Saturday, June 15, 2019

The Triumph of Love Over Contingency

Recall our pithy formula from the previous post: the human vocation is to become in fact what we are in principle.

Obviously, for man as we find him, there is a gap between Fact and Principle, or what he is and what he ought to be. The former is the shadow-world of contingency, at the extremes of which we cross from twilight to darkness, into the netherworld of frank pathology, both psycho- and pneumo-.

As mentioned later in the post with regard to psychopathology in general and mind parasites in particular, "the creature seeks out its creator, only in this case, it is a strange demigod of the nursery, i.e., an exteriorized and projected mind parasite." Which is why some people are attracted to, and compulsively seek out, what is bad for them. And why your mind parasites are just as clever and crafty as you are, except they are all serpent and no dove.

You might say that a mind parasite is a crystalized center of contingency, or a kind of distant echo of the actual Center. It is the very "essence" of a false god, and the realm of idolatry more generally.

I hope this doesn't sound too abstract, because it is actually quite experience-near. It was lucidly confessed by Augustine back in the day, with his many wise cracks about knowing the good and yet willing something less, up to and including evil:

"We sin from two causes: either from not seeing what we ought to do, or else from not doing what we have already seen we ought to do. Of these two, the first is ignorance of the evil; the second, weakness." And to paraphrase Homer's Idiossey, my one weakness is that I'm weak!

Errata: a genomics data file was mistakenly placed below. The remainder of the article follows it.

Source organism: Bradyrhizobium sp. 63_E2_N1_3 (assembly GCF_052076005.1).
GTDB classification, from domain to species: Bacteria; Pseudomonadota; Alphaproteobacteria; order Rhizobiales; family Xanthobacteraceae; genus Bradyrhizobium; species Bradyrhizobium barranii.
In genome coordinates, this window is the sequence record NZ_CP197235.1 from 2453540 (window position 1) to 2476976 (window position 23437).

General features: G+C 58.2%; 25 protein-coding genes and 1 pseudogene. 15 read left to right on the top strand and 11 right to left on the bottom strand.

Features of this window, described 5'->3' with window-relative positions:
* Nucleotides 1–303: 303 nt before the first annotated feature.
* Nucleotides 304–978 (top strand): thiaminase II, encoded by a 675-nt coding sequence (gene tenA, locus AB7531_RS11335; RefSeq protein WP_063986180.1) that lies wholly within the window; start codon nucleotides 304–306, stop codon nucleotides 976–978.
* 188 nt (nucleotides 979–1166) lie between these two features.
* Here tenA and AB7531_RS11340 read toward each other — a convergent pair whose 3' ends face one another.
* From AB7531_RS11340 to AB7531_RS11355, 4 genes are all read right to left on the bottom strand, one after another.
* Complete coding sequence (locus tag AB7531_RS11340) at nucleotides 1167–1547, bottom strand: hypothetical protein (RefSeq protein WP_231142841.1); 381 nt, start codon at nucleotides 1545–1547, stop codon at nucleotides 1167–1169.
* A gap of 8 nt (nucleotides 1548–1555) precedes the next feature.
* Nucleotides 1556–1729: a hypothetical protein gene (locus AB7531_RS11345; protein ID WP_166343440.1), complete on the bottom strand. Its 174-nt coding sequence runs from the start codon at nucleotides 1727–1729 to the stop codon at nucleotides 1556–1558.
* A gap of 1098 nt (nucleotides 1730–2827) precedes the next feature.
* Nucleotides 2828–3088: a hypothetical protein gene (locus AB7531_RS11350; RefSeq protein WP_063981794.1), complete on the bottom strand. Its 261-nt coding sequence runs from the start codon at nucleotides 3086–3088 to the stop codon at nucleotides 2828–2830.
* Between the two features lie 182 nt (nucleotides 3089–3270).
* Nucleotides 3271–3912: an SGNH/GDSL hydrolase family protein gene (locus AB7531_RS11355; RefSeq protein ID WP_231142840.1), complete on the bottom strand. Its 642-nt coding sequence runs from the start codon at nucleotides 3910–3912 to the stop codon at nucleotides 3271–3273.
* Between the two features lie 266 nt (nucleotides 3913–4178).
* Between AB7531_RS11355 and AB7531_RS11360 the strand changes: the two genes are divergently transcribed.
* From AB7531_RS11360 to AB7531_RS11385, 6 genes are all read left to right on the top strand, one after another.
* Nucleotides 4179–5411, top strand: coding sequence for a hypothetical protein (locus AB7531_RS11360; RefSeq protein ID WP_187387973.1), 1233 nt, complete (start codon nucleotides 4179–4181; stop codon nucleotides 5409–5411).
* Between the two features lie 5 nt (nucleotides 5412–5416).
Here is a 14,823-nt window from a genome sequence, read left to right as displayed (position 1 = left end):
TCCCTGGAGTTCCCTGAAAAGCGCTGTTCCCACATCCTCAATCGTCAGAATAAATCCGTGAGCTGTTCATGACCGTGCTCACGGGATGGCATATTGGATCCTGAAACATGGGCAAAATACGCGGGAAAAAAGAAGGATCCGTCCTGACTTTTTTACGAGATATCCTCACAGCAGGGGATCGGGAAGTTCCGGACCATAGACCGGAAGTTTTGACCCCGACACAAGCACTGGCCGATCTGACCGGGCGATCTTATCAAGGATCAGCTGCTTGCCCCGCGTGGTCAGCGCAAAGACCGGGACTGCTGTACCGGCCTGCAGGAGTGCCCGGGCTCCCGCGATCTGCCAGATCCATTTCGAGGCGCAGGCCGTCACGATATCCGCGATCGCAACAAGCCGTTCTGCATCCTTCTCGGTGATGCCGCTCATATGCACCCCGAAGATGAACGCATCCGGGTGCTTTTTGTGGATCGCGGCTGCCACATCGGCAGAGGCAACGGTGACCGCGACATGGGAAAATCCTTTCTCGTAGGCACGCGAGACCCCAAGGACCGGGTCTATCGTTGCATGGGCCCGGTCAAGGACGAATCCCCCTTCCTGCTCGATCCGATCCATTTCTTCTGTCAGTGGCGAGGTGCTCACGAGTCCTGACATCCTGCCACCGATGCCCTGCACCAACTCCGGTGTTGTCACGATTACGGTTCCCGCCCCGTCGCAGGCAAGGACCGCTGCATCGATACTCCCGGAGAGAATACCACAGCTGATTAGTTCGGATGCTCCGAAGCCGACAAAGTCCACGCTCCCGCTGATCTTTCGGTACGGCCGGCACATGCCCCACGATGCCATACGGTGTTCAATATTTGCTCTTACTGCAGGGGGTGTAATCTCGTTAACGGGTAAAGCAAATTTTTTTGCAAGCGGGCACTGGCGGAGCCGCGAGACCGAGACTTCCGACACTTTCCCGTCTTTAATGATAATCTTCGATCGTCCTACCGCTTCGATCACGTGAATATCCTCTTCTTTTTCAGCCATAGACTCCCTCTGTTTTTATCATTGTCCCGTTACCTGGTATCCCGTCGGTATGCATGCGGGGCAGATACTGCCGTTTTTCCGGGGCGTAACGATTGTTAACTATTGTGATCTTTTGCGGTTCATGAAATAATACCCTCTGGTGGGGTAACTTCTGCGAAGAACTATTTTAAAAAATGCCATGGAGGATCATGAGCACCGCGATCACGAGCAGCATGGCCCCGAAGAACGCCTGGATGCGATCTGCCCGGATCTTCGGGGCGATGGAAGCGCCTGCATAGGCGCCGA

There is also willfulness, which is consciously choosing an action we know to be wrong. It seems to me that this is worse than ignorance and weakness, because it is the presence of a negative, not just the absence or privation of a good.

Or in other words, there is free will, on one side of which is weakness, the other willfulness. And yet, willfulness is a weakness, isn't it? Or, weakness masquerading as strength. I've known a few of those types in my day.

Again: this all has to do with our contingency, which is mingled, so to speak, with absoluteness. In the book, I used a couple of symbols to demarcate this situation. You might say that (•) is that part of us which primarily partakes of, and is oriented toward, contingency, whereas (¶) is that part which partakes of, and is oriented toward, the Absolute; the former is primarily horizontal, the latter vertical.

Thus, as Schuon writes, the human subject "seeks both the contingent and the Absolute; both the finite and the Infinite...." Furthermore, he "seeks the contingent because [he] is [him]self contingent, and to the extent that [he] is so" (emphasis mine).